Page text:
When this content has been published
Published on 29 January 2018
Give your feedback on revised Exe Estuary Codes of Conduct before 7 March 2018
People are invited to have their say on proposals to update the Exe Estuary’s Codes of Conduct.
The codes, which have been in place for many years, ensure that users are able to enjoy the area in safety while wildlife is protected.
Many enjoy a range of varied activities on and around the Exe Estuary including walking, kayaking, kite-surfing, sailing and powerboating.
Codes of Conduct are particularly useful on the Estuary where different activities overlap, with many participants not linked to a particular club or are from outside the area.
Some visitors may be unaware of how their activity impacts on other users or on the sensitive environment
The codes ensure that all those enjoying their chosen activity can do so without creating conflict with others.
The review revises any out of date information. Many residents and organisations have already made suggestions following several meetings.
New and updated codes have now been drafted, which reflect safe and responsible practice that local clubs and user groups promote, to make them best work for the Exe area.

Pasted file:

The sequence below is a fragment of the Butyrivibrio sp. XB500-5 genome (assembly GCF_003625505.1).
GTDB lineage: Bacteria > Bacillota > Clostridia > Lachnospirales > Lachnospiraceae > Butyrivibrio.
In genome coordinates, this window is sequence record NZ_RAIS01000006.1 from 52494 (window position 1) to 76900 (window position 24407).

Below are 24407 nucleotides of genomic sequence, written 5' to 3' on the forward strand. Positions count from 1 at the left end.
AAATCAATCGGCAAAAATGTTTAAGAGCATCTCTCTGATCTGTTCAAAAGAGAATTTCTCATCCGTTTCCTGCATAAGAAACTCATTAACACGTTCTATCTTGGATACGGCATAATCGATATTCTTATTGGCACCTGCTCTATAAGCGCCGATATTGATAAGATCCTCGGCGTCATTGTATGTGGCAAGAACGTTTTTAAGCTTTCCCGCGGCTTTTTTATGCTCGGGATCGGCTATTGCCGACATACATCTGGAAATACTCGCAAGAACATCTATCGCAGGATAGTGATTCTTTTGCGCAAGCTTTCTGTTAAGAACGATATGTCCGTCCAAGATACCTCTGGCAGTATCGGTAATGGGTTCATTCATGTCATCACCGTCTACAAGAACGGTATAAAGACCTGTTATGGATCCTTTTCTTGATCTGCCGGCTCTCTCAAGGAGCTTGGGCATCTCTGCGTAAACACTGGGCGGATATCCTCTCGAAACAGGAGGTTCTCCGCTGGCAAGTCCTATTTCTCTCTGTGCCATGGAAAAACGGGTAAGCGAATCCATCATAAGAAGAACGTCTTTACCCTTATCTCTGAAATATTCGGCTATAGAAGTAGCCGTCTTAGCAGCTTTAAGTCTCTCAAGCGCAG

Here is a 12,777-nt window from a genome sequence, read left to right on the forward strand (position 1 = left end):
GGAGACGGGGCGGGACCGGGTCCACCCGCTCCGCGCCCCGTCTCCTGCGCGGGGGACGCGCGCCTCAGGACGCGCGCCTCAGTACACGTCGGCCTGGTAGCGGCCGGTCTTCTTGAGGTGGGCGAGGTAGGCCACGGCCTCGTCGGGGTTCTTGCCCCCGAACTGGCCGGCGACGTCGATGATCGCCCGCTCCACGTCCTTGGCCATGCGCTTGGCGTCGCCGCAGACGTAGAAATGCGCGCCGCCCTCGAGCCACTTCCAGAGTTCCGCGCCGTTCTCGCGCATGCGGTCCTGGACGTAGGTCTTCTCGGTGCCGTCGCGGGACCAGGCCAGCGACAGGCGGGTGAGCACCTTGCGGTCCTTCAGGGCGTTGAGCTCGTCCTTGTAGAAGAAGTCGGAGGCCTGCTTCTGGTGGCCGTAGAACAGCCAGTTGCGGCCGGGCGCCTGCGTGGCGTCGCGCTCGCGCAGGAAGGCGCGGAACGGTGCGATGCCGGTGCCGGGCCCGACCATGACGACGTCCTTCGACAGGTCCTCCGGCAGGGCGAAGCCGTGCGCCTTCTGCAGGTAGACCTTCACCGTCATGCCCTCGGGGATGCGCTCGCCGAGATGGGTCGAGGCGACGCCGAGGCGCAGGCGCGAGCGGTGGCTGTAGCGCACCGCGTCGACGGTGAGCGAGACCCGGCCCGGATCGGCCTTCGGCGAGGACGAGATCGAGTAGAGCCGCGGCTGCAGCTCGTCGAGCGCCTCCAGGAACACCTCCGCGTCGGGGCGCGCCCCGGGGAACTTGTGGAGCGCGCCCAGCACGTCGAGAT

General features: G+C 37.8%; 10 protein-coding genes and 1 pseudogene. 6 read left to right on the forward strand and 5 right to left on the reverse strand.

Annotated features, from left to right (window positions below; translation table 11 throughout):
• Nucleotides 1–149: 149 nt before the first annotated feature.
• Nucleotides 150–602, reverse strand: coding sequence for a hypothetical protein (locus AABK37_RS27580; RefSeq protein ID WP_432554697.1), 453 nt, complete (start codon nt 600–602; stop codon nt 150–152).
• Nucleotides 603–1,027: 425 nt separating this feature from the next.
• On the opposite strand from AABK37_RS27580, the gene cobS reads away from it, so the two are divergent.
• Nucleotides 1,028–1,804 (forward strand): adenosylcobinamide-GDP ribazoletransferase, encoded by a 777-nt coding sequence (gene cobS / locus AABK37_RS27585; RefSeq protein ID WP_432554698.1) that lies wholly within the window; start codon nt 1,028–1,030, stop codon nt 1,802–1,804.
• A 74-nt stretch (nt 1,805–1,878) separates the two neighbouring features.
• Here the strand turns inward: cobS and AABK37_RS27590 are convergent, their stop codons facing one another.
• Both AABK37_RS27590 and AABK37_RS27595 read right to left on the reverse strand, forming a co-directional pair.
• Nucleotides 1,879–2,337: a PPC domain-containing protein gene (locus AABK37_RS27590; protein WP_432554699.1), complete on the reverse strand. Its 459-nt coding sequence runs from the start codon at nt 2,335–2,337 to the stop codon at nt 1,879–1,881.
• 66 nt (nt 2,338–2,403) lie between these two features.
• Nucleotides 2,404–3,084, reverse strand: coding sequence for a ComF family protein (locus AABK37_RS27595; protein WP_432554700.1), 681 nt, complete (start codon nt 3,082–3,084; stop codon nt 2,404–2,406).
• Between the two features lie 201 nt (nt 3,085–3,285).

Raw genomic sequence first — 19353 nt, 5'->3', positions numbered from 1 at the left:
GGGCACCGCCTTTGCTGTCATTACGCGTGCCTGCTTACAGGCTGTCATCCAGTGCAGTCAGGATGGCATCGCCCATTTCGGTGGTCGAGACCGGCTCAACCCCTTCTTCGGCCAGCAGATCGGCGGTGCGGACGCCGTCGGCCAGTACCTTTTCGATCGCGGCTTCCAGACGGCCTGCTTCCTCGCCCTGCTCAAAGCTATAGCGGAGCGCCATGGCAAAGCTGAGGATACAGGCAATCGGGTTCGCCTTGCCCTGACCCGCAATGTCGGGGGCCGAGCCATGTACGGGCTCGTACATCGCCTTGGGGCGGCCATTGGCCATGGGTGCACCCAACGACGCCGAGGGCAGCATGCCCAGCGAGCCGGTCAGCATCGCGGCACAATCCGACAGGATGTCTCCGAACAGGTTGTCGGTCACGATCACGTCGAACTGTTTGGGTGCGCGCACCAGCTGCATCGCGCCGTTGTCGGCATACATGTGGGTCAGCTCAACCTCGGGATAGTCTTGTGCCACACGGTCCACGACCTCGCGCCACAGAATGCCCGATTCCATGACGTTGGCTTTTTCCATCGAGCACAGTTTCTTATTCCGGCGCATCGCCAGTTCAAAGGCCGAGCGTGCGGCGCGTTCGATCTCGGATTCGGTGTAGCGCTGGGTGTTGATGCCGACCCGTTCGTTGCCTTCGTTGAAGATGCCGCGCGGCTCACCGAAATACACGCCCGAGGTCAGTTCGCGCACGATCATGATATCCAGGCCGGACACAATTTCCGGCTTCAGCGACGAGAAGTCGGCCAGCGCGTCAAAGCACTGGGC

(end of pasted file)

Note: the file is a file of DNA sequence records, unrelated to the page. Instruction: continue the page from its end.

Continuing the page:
The Exe Estuary Management Partnership (EEMP) is now asking local users, clubs and organisations, that are involved with all different types of activities, to provide feedback on the new draft codes for the Exe.
Feedback should ideally be directed through local clubs and groups to ensure suggestions align with existing national and local guidance.
To find out more about how to share your views about the future use of this beautiful natural resource, visit the EEMP website.
Stephanie Clark, Exe Estuary Officer, said:
“The Exe Estuary is a beautiful place, internationally recognised in its importance for wildlife and well-known as a popular destination for water-based activities. With the wide variety of activities that take place on the Exe, the Exe Estuary Partnership strives to work with local users and communities to strike a balance between the interests of different user groups and our important wildlife, to ensure people and wildlife continue to share and enjoy this special area for years to come.”
Councillor Jeff Trail BEM, the Chairman of the Exe Estuary Management Partnership, said:
“I would encourage residents and users to make suggestions and be part of the conversation. We need to know what users of the estuary think and how the codes can be improved. The more people who have their say the better.”
The EEMP are carrying out this work on behalf of South East Devon Habitat Regulations Partnership (SEDHRP), which is a partnership of Exeter City, Teignbridge and East Devon District Councils. The review of the codes of conduct is one of a suite of essential measures for local authorities to consider when preparing for increased recreational pressure brought about by local growth and housing development. The updated codes of conduct will play an essential part in the ongoing conservation of the estuary.